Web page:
Decision Support Tools

Decision Support Tools

Sometimes it can be hard to make a health decision when there are a lot of different options and possible outcomes.  Decision aids are tools that help people who need to make a decision.  They help by:

  • clearly identifying what decision needs to be made,
  • helping people work through the options and possible outcomes, and
  • helping people to clarify their priorities and values.

They are meant to help you discuss your options with health professionals, not to replace those discussions.

Decision aids can be pamphlets, videos, or web-based tools.

Using a decision aid can be particularly helpful when:

  • there is more than one reasonable option,
  • there is not one option that is clearly best for your health outcomes, or
  • each option has benefits and harms that are more or less important to you than to other people.

Why use a decision support tool?

There is good evidence[1] that using decision support tools, such as a decision aid, can help consumers by:

  • Improving your knowledge of the options,
  • Helping clarify what matters most to you,
  • Setting realistic expectations about the possible benefits and harms of different options,
  • Giving you confidence to talk about your preferences, and
  • Helping you to participate more in shared decision making.

Decision aids are most helpful for complex decisions that need careful consideration. They can help you work out what importance you place on possible outcomes, how different options could impact on your personal circumstances, and how your values might affect your decision.

ReachOut has some simple tips on making decisions.

Some decision aids

The Ottawa Health Research Institute in Canada has developed a Personal Decision Guide for people making health or personal decisions [PDF].  You can use this tool to work through any major decision.

Visit the Ottawa Health Research Institute website to find their guide in other languages, as well as a “family guide”.

The BRAIN Informed Decision Making tool is a simple tool to help you work your way through a difficult decision.  It can help you collect information and clarify your thoughts about an important decision.

Decision aids for specific health conditions

Decision aids for specific medical conditions bring together evidence about conditions and treatments to help consumers compare the risks and benefits of different treatment options and to help work out what is the best option for the individual.

The Australian Commission on Safety and Quality in Health Care has developed some decision support tools for consumers with specific conditions. They currently have tools to help you make decisions about antibiotics for you or your child, and about osteoarthritis of the knee. You can find the resources on their website: Decision support tools for specific conditions.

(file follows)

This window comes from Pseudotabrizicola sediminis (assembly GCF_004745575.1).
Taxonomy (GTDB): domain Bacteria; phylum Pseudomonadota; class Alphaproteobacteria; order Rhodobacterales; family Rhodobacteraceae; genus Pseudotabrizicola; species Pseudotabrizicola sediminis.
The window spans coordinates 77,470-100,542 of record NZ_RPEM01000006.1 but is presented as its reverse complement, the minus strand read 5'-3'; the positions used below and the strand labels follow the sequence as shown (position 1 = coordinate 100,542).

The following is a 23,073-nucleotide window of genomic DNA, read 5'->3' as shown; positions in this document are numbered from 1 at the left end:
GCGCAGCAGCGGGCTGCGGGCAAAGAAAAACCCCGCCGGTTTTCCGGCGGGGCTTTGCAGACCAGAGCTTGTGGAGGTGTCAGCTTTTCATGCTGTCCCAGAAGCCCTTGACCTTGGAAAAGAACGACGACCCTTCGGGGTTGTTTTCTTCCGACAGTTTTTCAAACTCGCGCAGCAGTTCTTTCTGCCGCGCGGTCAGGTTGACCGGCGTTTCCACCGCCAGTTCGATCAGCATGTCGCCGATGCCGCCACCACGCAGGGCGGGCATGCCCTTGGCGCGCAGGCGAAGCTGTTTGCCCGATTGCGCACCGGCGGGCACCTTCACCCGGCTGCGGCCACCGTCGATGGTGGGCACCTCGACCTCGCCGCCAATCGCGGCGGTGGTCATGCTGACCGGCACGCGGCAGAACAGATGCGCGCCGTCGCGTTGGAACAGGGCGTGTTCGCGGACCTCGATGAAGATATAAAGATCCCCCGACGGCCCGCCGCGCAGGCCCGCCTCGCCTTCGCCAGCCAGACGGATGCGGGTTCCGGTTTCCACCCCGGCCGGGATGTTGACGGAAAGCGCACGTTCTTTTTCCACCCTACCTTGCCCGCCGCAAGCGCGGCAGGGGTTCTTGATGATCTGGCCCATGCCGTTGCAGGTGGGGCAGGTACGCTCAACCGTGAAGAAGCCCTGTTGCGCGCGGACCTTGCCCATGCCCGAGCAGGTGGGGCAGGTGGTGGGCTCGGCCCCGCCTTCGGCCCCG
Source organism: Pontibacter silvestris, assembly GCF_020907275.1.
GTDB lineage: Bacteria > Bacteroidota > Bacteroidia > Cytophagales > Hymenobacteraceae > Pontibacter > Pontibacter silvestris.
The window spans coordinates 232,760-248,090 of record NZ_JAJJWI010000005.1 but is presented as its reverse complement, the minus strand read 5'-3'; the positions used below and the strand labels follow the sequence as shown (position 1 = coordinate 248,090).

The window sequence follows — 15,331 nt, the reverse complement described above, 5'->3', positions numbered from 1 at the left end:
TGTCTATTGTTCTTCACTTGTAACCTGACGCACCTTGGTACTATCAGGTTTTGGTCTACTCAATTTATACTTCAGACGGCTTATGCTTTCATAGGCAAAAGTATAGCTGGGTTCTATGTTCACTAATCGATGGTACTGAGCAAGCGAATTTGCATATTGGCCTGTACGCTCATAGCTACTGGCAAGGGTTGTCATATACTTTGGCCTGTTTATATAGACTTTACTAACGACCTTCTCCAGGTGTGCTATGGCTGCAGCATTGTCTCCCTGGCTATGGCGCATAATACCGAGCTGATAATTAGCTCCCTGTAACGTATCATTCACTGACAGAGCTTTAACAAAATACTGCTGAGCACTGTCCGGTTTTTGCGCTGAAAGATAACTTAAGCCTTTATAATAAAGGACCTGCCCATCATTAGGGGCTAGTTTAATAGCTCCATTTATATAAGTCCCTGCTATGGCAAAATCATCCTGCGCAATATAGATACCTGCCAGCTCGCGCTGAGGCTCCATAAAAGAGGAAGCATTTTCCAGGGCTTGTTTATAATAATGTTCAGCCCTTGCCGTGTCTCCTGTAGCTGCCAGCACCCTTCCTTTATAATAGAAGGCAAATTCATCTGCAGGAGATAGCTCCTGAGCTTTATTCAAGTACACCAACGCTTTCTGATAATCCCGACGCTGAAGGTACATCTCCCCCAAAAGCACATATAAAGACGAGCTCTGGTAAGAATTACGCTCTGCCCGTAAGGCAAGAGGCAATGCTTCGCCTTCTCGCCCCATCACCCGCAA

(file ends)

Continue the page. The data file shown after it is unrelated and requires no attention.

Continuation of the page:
The Royal Australian College of General Practitioners (RACGP) has developed some tools to help you make a decision about using certain screening tests or treatments when the risks might outweigh the benefits: First do no harm – Patient resources.

The Ottawa Health Research Institute has compiled a list of decision aids for specific conditions that comply with international standards for decision aids.  They have an alphabetical listing that you can search.

Dartmouth-Hitchcock medical service in the US has a user-friendly online health information and decision aid – Healthwise Health Encyclopedia.  It is US based, but has good information on specific diseases, tests and points in health care when you need to make decisions.

Dig Deeper

A good decision aid should:

  • Be evidence-based, and use evidence-based statements of benefits and risks from credible sources,
  • Be balanced in presenting all options (including doing nothing),
  • Clearly set out the benefits and risks of all the options,
  • Be up-to-date and include current evidence and treatment options, and
  • Clearly say who produced the aid and any conflicts of interests, like being funded by pharmaceutical companies.

The International Patient Decision Aid Standards (IPDAS) Collaboration is a group of researchers, health professionals and stakeholders from around the world. They work to improve the quality and effectiveness of patient decision aids.  Thier evidence-based framework that has a set of criteria for improving the content, development, implementation, and evaluation of decision aids for specific conditions and treatments.

The article Helping Patients Make Better Treatment Choices with Decision Aids from the Commonwealth Fund discusses why health professionals should be using decision aids to encourage shared decision making.

Cochrane has made a summary of the evidence for using decision aids to make more informed decisions.


[1] Stacey D, Légaré F, Lewis K, Barry MJ, Bennett CL, Eden KB, Holmes-Rovner M, Llewellyn-Thomas H, Lyddiatt A, Thomson R, Trevena L. Decision aids for people facing health treatment or screening decisions. Cochrane Database of Systematic Reviews 2017, Issue 4. Art. No.: CD001431. DOI: 10.1002/14651858.CD001431.pub5

Last Updated on 11 January, 2024.